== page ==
We asked readers to tell us what it’s like, and more than 500 people, with widely varied incomes, submitted responses. They described not just their financial worries but also the texture of daily life. Even those with very good incomes expressed fears of instability. They have seen their wages and bargaining power stagnate and wealth spiral to the top, while they struggle to acquire the markers of middle-class life — a college education, health care, the deed to a home.

Who are middle-class families that the Times identified that are struggling today and what are their concerns?

Six households were profiled. Only one had household income of less than $120,000. He was listed as earning between $75K-$100K. Two were in the $200-$400K range. All the rest were making at least $120K.

Let's put this in context. The median household income in the United States in 2017 (the most recent data available) was $61,372.

Perhaps these are middle class New York Times readers but they certainly don't look like middle class American voters.

Predictably, this article received a good deal of push back on Twitter since it seemed so out of touch.

What I found most interesting is the substantial disconnect in what each of the profiled families talked about in their struggles and worries.

They talked about the high cost of child care. One said they spent $92,000 last year on child care.

They talked about the struggle to buy organic foods at a discount.

They also talked about the struggle to save for retirement while also putting money away for their children's education. At the same time, they are very concerned about climate change, which if you believe what you read in The New York Times, is going to mean the end of the world in 10 years.

Fletcher Gustafson, who was profiled in the article, writes a blog  (aptly named The Rational Pessimist) which he used to defend his participation in the article after it came under attack for being so out of touch. If you don't believe how seriously these people have bought into climate change fear mongering, Gustafson mentions it 3 times in his blog post as a priority he wants politicians to address.

He even bold-faced it the last time he mentioned it in his blog post.
"Climate change is going to literally kill everything. Do your f*cking job."

This is the biggest priority for a middle class family in America?

You believe that climate change is literally going to kill everything within a decade but you are worried about being able to buy organic foods, saving for retirement and your child's college education? Do you see a slight disconnect in thinking here?

Ironically, if we do what many Democrats want to do to combat climate change through the Green New Deal, everything these households say they are struggling with is going to be 100 times worse. They also seem to be oblivious to the fact that, if carbon emissions are responsible for climate change, they better be prepared to go to war with China and India to stop it.  I guess The New York Times never pointed out that is where almost all the increase in carbon emissions is coming from.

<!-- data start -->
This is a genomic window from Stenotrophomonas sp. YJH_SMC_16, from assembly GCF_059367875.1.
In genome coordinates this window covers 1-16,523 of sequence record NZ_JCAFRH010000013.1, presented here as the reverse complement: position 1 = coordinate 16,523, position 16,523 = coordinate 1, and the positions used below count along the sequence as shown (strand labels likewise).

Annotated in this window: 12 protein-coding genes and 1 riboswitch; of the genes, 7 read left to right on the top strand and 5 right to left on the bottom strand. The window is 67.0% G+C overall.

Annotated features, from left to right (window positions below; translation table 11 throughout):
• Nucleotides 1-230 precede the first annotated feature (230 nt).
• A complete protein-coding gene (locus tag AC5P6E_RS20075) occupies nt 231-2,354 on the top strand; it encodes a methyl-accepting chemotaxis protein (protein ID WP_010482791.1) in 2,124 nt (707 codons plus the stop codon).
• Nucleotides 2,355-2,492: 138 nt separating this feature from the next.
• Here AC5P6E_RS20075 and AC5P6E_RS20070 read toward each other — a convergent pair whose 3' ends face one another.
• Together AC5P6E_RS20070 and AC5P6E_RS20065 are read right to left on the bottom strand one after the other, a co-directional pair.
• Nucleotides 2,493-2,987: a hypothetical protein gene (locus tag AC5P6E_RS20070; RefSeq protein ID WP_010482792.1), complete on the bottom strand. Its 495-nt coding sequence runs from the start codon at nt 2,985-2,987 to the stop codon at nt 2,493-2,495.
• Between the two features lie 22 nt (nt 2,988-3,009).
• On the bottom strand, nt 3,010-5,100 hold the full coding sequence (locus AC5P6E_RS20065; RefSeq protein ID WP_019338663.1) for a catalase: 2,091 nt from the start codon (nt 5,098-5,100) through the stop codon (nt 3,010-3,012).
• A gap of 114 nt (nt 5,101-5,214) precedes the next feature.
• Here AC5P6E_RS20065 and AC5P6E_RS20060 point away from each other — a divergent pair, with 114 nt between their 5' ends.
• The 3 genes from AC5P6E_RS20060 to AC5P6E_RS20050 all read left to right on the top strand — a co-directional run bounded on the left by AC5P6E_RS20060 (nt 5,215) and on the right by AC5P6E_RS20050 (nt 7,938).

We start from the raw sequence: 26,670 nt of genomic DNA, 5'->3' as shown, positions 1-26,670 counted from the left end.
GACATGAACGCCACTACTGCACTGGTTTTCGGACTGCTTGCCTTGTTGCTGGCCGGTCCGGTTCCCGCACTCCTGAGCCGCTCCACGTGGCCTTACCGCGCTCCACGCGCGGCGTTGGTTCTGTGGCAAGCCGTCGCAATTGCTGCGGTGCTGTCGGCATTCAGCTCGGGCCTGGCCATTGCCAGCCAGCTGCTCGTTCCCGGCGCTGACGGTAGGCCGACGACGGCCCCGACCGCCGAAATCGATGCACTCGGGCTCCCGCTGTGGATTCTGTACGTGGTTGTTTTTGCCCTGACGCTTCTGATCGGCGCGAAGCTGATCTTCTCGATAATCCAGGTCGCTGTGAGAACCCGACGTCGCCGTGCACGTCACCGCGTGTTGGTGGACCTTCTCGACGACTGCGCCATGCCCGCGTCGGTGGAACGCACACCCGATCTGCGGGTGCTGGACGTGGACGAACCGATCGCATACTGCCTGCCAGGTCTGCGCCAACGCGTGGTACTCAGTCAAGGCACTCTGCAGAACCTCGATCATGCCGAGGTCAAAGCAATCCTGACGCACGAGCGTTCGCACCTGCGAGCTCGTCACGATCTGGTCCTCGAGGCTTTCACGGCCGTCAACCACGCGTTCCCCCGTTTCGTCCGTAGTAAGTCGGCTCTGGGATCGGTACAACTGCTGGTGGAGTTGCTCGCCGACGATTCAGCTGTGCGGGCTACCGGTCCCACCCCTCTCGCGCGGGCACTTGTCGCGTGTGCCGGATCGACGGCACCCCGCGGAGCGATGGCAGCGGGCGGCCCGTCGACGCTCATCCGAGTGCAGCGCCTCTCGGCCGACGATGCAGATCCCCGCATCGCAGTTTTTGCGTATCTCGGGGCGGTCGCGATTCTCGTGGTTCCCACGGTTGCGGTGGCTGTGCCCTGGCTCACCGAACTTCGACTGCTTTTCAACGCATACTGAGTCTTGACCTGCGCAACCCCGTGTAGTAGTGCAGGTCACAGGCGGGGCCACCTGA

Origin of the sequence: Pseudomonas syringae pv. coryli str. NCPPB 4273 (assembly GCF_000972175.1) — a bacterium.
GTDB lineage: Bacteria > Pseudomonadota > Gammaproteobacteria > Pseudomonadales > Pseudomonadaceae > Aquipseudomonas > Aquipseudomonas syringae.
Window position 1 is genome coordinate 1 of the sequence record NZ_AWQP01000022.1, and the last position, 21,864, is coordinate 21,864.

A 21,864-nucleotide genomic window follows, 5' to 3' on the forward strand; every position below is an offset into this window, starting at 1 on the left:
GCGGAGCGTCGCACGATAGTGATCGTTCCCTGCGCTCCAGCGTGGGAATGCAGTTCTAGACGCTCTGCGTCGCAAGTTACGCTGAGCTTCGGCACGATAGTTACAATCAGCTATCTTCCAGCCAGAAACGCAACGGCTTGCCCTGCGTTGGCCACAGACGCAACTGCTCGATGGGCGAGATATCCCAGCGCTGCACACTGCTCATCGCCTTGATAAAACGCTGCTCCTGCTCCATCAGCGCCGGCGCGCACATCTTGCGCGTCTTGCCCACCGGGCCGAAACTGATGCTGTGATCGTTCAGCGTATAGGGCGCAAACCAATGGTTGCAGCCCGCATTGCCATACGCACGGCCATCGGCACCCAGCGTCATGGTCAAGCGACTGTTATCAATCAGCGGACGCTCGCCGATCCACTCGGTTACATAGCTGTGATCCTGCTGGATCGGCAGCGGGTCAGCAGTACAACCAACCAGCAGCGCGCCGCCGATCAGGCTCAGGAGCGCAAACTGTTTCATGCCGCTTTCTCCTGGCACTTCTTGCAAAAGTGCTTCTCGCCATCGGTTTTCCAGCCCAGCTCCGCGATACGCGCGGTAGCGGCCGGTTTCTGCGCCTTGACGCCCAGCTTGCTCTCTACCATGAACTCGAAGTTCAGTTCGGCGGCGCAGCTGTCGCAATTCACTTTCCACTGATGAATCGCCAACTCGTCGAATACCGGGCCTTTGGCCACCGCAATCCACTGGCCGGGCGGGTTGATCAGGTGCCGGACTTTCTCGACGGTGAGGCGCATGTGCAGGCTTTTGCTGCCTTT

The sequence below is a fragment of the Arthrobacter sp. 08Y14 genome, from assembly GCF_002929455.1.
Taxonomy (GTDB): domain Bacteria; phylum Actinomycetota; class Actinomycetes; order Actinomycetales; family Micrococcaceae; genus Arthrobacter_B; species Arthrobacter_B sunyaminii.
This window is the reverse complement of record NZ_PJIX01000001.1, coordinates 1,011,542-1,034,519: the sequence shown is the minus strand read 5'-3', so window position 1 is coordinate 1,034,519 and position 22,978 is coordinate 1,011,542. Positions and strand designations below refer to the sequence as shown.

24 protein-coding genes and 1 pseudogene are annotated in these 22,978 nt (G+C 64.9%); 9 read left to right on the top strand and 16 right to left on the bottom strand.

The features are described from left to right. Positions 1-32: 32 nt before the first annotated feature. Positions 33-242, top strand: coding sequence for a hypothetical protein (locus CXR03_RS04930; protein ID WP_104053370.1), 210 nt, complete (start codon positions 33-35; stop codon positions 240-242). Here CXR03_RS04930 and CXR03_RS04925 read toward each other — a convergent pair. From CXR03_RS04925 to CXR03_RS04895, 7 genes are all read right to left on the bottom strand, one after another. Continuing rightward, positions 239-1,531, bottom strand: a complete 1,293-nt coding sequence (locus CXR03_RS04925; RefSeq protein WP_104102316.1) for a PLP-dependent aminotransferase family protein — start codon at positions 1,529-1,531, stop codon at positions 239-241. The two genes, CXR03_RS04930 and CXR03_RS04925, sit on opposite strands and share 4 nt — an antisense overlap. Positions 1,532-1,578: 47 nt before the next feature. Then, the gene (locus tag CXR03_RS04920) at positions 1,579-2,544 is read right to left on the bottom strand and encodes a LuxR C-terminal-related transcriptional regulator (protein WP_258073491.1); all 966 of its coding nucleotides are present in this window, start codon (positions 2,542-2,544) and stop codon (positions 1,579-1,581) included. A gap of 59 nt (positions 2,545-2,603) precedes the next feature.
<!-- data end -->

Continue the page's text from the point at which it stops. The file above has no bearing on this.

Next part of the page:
This just goes to show you how dangerous it is to read The New York Times and not think things through on your own.

If you read something that is out of touch, you will be out of touch.

That is something you never have to worry about if you read BeeLine.

BeeLine----the shortest route to being In Touch.

Sunday, July 14, 2019

Difficult to Understand

We live in a world that gets more difficult to understand every day.

Consider Greece.

You may remember all the news headlines about Greece a few years back.

Greece underwent the world's largest government bankruptcy in 2012. It still has one of the world's largest debt burdens--about 180 percent of GDP. The latest reported unemployment rate is 17.6%. The fertility rate is 1.38 raising questions as to where the growth is going to come from in that economy to service all that debt.

Despite all of that, last week saw 10-year government yields in Greece reach lower levels than United States Treasuries.

How does that happen in a sane world?

Why is anyone willing to loan money to Greece for 10 years and be willing to only be compensated 2.01% per year for taking that level of risk?

The US 10-year T-bill rate was 2.12% on 7/12/19.

Part of it is explained by looking at 10-year yields in other European countries. Each of these countries has also been in the headlines in the past about significant debt concerns.

Italy                 1.68%
Portugal           0.57%
Spain                0.48%

How about the yields of 10-years in a few of the bigger economies in Europe?

Denmark          -0.16%
France               0.08%
Germany          -0.27%
Sweden              0.12%
Switzerland      -0.51%

An "investment" in a 10-year government bond in Denmark, Germany and Switzerland will actually result in you being charged interest rather than earning it!

Yields only turn positive in France at 10 years and Sweden at 9 years. All maturities before that are also producing negative yields.

Even Euro-denominated bonds in some emerging market countries in Europe such as the Czech Republic, Hungary and Poland are now trading at negative yields.

This chart shows the share of government debt that is earning negative yields by country as of June 18, 2019. It is undoubtedly higher today.

In the United States we have recently set the record for the longest economic expansion in history. The expansion has now continued for 121 months.

This raises the question as to why the Fed is easing monetary policy and on the verge of cutting rates?

A big part of the reason appears to be the fact that almost everyone else in the world is doing the same. How can the United States be tightening or maintaing the status quo when everyone else is easing?

Of course, would any of this be possible if inflation were not so benign throughout most of the world?

Against this backdrop the S&P 500, the Dow and the NASDAQ 100 hit all-time highs last week.

Low interest rates. Low unemployment. Low inflation. A surging stock market. Millions of people wanting to come to the United States.

It is hard to imagine it gets much better than this.

Yet we still hear every day from so many how terrible it is too live in the United States?

That is undoubtedly the most difficult thing to understand of all.

One of these days I predict there will be many who will long for the good old days of the Trump administration between 2017-2019.

My biggest fear is that too many people will realize that fact way too late.